Located along old Route 66, the Lewis Antique Auto and Toy Museum shows off Archie Lewis’ collection of cars, toys, trains – even old stoves that he has amassed over sixty years of collecting. He moved out to Moriarty from the East Mountains outside of Albuquerque a dozen years ago, so he would have the space to spread out. Inside his warehouse, there are about 30 restored antique cars and a vast array of toy cars, Lionel trains, and other toys. In the yard surrounding the warehouse, there are about 600 more, give or take, unrestored cars. You’ll see lots of Model A and Model T Fords and other old cars and trucks of every make and model. The museum is open most of the time and Archie Lewis is usually there to welcome visitors.
Address: 905 U.S. Route 66 East, Moriarty, NM 87035
Hours: Monday through Friday, 10 a.m. to 5 p.m. Saturdays and Sundays, noon to 3 p.m.
Website: On Facebook
Admission: Donations appreciated.
Lamy was named for Archbishop Jean-Baptiste Lamy, and the town lies within the Bishop John Lamy Spanish Land Grant, which dates to the 18th century. Lamy is primarily a railroad town. In 1879, as the Atchison, Topeka, and Santa Fe Railroad laid its track through New Mexico, it bypassed Santa Fe because the grade for the roadbed leading to Santa Fe would have been too steep for the engines of the day. The railroad built a spur line to Santa Fe, and Lamy grew up where that spur connects to the main track.
In 1896, when the Fred Harvey Company built the luxurious El Ortiz Hotel by the train station, Lamy became an important railroad junction. Today, Lamy is a stop for Amtrak.
The Lamy Railroad and History Museum features the story of Lamy and the AT&SF railroad. It is housed in a building that dates to 1881. The building was originally the Browne and Manzanares General Store. John Pfleuger took over the store and added a saloon and in 1894 he imported a hand-carved, cherry-wood bar from Bavaria. The saloon and general store served as headquarters for the village’s businessmen. Continue reading
Cerrillos Turquoise Mining Museum and Petting Zoo is part of the Casa Grande Trading Post. Starting in the mid-1970s, the Brown family built what is now a 28-room hacienda. Five of the rooms are devoted to the trading post and the mining museum.
The mining museum started as a way to preserve the history of the village of Cerrillos. Todd and Patrician Brown began gathering discarded antiques and artifacts from around the town. There are old mining tools and equipment, rocks, bottles, tools, insulators, coffee cans, hand grinders and displays about the town’s mining history.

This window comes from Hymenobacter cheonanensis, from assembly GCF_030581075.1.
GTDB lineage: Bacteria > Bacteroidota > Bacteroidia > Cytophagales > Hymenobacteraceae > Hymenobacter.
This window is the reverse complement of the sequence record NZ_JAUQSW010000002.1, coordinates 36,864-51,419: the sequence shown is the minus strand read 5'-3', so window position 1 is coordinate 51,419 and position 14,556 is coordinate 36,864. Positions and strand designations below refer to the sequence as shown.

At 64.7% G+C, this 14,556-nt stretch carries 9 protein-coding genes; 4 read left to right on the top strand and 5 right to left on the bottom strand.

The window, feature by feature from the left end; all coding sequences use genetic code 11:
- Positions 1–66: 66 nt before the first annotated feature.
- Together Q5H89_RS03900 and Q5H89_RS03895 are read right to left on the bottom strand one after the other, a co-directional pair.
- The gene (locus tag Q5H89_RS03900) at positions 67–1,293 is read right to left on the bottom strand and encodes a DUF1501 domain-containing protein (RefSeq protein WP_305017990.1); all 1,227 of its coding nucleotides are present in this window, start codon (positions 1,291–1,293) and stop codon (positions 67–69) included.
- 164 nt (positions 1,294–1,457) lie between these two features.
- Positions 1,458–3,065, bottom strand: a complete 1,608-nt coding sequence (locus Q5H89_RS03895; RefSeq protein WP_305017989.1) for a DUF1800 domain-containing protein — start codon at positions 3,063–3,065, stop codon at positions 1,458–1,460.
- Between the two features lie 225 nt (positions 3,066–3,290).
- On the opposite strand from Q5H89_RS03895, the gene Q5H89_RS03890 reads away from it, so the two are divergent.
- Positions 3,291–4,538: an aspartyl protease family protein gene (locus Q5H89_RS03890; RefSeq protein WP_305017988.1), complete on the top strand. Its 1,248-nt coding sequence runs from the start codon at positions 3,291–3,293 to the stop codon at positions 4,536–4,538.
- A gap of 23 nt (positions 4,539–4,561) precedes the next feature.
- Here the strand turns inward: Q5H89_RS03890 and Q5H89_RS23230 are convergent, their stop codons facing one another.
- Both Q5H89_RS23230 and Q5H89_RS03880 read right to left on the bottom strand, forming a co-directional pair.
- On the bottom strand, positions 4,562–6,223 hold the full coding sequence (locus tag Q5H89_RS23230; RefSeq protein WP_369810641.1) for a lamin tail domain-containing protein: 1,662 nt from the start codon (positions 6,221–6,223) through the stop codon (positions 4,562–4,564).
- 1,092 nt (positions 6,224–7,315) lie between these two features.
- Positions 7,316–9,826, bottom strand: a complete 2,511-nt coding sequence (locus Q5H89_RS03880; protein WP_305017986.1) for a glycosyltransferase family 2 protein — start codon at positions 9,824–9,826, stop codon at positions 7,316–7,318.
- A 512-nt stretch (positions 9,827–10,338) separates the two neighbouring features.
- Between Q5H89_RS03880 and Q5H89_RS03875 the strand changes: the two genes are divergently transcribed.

Address: 17 Waldo Street, Cerrillos, NM 87010
Hours: Daily, 9 a.m. to 5 p.m.
Admission: $2 per person or $5 for three people. Other group rates are available. Food for the animals is $2.00/bag
The Chimayó Museum is located on Plaza del Cerró, the center of a Spanish Colonial settlement established in 1740. Plaza del Cerró is enclosed by contiguous adobe buildings. Its three entrances are only wide enough to admit people on foot and animals, making it easy to defend. It is one of the last fortified plazas in New Mexico.
The museum building is a classic adobe with viga ceilings and dirt floors – the traditional style that is the foundation of contemporary Southwestern architecture.
The building was originally home to Jose Ramon Ortega and Petra Mestas Ortega, ancestors of the world-renowned Ortega family of Rio Grandé weavers. The couple raised 14 children in the building.
The museum is dedicated to educating the public, particularly young New Mexicans, about the history and culture of Chimayó and its surrounding communities, and to supporting the work of established and emerging local artists.
The museum has a collection of photographs dating to the late 1800s and early 1900s that show the everyday lives, work and faith of Chimayó’s people.
The museum also display contemporary work, including the Española Student Art Show and Los Maestros.
The museum is run by the nonprofit Chimayó Cultural Preservation Association.
Address: Plaza del Cerro, Chimayó, NM 87522
Hours: Wednesday through Saturday, 11 a.m. to 3 p.m.
Closed October through April
Admission: By donation